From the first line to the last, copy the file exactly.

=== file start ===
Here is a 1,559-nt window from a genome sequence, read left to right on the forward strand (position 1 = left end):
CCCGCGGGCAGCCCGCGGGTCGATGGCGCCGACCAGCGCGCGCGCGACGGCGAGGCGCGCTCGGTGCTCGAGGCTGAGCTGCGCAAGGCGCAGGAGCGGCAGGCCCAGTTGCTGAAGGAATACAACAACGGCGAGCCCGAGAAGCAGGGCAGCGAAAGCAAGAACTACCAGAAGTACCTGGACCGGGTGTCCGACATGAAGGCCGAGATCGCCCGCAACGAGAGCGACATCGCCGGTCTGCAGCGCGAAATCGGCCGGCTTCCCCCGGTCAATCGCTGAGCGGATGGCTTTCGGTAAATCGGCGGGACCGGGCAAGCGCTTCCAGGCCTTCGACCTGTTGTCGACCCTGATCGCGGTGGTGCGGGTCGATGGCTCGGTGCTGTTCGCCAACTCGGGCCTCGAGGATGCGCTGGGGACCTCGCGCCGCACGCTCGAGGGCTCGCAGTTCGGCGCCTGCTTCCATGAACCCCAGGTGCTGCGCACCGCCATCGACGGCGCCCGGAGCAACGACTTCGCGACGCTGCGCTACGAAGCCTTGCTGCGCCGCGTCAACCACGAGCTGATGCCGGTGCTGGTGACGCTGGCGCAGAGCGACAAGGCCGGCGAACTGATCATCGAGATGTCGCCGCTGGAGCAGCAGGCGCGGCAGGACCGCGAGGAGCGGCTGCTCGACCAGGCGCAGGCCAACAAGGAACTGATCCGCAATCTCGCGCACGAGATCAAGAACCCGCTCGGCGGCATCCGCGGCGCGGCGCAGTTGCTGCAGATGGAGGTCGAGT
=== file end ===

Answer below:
Here is a 1,559-nt window from a genome sequence, read left to right on the forward strand (position 1 = left end):
CCCGCGGGCAGCCCGCGGGTCGATGGCGCCGACCAGCGCGCGCGCGACGGCGAGGCGCGCTCGGTGCTCGAGGCTGAGCTGCGCAAGGCGCAGGAGCGGCAGGCCCAGTTGCTGAAGGAATACAACAACGGCGAGCCCGAGAAGCAGGGCAGCGAAAGCAAGAACTACCAGAAGTACCTGGACCGGGTGTCCGACATGAAGGCCGAGATCGCCCGCAACGAGAGCGACATCGCCGGTCTGCAGCGCGAAATCGGCCGGCTTCCCCCGGTCAATCGCTGAGCGGATGGCTTTCGGTAAATCGGCGGGACCGGGCAAGCGCTTCCAGGCCTTCGACCTGTTGTCGACCCTGATCGCGGTGGTGCGGGTCGATGGCTCGGTGCTGTTCGCCAACTCGGGCCTCGAGGATGCGCTGGGGACCTCGCGCCGCACGCTCGAGGGCTCGCAGTTCGGCGCCTGCTTCCATGAACCCCAGGTGCTGCGCACCGCCATCGACGGCGCCCGGAGCAACGACTTCGCGACGCTGCGCTACGAAGCCTTGCTGCGCCGCGTCAACCACGAGCTGATGCCGGTGCTGGTGACGCTGGCGCAGAGCGACAAGGCCGGCGAACTGATCATCGAGATGTCGCCGCTGGAGCAGCAGGCGCGGCAGGACCGCGAGGAGCGGCTGCTCGACCAGGCGCAGGCCAACAAGGAACTGATCCGCAATCTCGCGCACGAGATCAAGAACCCGCTCGGCGGCATCCGCGGCGCGGCGCAGTTGCTGCAGATGGAGGTCGAGT